Read More: Reserve Bank reveals the cost of convenience with the average Australian losing $460 in hidden fees

There was also found to be only approximately 25 percent of the $80 billion worth of cash in circulation was used by households and businesses for everyday transactions. That leaves roughly $60 billion being held, just in case. This is not just an Australian concern. Digital wallets such as Paytm have become increasingly popular in India, however most Indians still rely on cash.

The Reserve Bank of Australia has even reported an increase in printing of $50 and $100 notes since the beginning of 2020. $100 notes printing has increased 10% and the $50 notes have resulted in an increased print of $7.5 billion since the end of January.

Read more: All cashed up and nowhere to go: how COVID has been a boon for banknotes

Cashless societies may not be the answer. 70% of Australians oppose a cashless society, citing network outages and increased merchant fees as being cons the pro column cannot overcome. Many Australians tend to tap-and-go recently, however with the previously mentioned 40% of Australian having cash on hand, it is surprising to hear so many more would not support a cashless society. It may be a remnant of ATMs origins when there were many stories of cash not dispensed when requested late one night. It may be a response to complete government control of your finances. For whatever reason, that seven out of ten people would prefer to have money available means cash will always be king.

Read more: Australians shun cash in 2020, but 70% still oppose a cashless society

We can also learn from countries that tried previously to eradicate cash. Burma in 1987, the (former) Soviet Union in 1991, and North Korea in 2009 all had to face riots and violence. The attempt to remove cash from society has always led to hunger and complaints. India attempted to remove and replace their 500 and 1000 rupee notes in 2016. This led to incredibly long lines at banks as everyone tried to swap the old notes for new ones. Black money was the catalyst for this replacement, and the attempt to catch out tax evaders prompted nearly $US320 billion in notes (roughly 86%) of the cash in circulation to be made redundant overnight. After huge financial losses, no eradication of black money, and the immense cost of printing the new notes, this exercise did seem a lesson in what not to do.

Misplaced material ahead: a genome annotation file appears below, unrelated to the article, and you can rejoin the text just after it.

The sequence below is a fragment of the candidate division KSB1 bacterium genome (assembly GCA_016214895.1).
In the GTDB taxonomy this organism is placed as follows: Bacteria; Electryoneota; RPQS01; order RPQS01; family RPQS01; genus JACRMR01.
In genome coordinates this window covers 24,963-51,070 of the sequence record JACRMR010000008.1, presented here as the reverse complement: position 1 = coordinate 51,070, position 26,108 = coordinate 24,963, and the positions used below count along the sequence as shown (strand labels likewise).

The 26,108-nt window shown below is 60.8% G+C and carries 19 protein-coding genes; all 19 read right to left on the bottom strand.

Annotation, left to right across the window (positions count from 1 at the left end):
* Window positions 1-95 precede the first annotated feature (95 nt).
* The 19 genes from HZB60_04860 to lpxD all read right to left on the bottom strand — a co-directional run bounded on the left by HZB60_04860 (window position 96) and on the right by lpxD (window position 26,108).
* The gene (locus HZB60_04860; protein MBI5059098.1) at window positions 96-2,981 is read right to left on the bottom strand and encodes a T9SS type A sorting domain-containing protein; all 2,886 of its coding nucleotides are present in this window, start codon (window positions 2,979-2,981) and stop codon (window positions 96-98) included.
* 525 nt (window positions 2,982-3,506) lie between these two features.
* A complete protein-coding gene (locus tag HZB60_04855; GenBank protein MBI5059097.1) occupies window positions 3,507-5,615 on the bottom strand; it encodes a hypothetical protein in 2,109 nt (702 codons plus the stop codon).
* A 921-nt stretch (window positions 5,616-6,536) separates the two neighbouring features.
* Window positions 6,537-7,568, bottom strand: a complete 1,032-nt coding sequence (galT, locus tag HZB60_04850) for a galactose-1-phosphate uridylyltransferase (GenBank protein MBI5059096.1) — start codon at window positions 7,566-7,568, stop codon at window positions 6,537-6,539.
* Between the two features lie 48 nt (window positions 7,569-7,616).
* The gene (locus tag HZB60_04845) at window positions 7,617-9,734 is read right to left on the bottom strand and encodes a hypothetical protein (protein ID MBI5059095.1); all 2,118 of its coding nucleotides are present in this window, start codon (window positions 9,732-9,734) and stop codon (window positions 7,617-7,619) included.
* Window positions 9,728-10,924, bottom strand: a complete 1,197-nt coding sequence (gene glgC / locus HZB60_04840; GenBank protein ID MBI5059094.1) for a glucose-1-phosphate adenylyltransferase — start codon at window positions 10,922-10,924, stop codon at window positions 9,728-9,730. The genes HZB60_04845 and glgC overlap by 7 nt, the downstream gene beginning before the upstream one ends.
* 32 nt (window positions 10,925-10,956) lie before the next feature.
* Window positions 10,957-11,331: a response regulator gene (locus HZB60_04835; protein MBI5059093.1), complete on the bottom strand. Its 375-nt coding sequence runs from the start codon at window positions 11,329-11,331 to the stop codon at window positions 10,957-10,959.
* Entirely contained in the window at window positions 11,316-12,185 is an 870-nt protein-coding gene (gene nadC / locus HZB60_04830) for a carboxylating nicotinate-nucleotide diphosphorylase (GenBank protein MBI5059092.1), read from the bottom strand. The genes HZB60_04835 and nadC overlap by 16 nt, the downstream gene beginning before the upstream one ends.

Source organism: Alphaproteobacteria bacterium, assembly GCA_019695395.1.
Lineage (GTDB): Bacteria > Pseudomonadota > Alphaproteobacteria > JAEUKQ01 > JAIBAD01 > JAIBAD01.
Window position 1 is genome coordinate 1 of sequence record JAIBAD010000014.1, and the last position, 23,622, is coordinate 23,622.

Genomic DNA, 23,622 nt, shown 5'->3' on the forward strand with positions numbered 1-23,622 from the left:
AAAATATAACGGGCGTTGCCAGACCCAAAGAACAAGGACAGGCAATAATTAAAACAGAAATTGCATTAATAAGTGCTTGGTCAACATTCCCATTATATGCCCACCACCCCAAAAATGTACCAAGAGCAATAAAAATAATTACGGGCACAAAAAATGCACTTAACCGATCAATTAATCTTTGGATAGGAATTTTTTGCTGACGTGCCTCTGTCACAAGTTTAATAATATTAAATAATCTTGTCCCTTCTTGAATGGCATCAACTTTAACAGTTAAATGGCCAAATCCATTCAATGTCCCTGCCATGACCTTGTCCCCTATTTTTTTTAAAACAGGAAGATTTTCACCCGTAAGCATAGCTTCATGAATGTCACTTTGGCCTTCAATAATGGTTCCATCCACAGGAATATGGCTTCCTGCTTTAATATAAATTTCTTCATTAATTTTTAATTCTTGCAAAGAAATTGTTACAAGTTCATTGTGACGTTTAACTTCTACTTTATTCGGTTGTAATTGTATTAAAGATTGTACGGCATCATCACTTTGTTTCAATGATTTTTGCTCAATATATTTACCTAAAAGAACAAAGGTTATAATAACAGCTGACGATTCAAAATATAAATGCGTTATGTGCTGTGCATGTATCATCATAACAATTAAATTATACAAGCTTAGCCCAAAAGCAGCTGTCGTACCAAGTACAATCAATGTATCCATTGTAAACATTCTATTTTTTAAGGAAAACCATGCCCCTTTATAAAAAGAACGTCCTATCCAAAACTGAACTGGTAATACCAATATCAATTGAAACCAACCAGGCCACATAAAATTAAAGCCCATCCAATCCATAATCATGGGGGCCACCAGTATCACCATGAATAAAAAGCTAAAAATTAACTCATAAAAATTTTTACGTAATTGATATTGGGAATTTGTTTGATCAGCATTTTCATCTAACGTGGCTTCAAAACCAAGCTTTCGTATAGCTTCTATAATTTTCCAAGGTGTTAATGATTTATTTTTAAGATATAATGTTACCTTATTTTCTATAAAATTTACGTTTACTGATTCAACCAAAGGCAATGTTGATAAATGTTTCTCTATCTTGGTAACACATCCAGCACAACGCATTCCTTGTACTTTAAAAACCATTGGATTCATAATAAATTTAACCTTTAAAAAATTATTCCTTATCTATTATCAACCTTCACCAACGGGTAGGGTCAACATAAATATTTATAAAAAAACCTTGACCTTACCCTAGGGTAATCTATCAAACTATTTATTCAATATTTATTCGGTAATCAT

Read more: What happened after India eliminated cash

It does seem as though cashless societies are what governments would prefer. Banks look to diversify their products to remain viable. And from the sounds of it, people want cash. There isn’t likely to be an answer soon. However, the increasingly cashless options that Covid prompted, does highlight the willingness of people to use less cash. But this looks like it’s a temporary fix that is only there to address the fear of virus transmission.